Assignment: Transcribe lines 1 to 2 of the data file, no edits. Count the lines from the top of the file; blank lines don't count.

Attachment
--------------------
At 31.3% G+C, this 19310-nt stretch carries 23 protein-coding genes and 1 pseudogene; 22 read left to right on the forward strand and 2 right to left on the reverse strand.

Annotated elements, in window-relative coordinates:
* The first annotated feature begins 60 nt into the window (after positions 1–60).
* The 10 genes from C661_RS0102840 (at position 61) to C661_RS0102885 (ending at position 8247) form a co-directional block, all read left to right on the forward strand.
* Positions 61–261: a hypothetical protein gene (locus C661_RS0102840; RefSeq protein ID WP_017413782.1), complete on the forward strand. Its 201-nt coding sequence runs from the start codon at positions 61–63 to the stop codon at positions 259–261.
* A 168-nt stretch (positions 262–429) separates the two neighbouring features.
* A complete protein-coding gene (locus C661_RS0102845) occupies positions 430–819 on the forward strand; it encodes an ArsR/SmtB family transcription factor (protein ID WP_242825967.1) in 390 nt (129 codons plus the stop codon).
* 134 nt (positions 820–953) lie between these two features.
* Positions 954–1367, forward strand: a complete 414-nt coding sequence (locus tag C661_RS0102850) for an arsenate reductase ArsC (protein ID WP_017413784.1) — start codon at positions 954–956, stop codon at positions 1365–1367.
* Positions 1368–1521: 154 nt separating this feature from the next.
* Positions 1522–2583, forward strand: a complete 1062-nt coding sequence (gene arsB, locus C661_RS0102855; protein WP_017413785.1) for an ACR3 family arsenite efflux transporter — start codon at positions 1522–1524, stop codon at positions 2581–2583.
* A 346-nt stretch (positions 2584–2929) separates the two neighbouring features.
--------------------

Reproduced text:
At 31.3% G+C, this 19310-nt stretch carries 23 protein-coding genes and 1 pseudogene; 22 read left to right on the forward strand and 2 right to left on the reverse strand.

Annotated elements, in window-relative coordinates: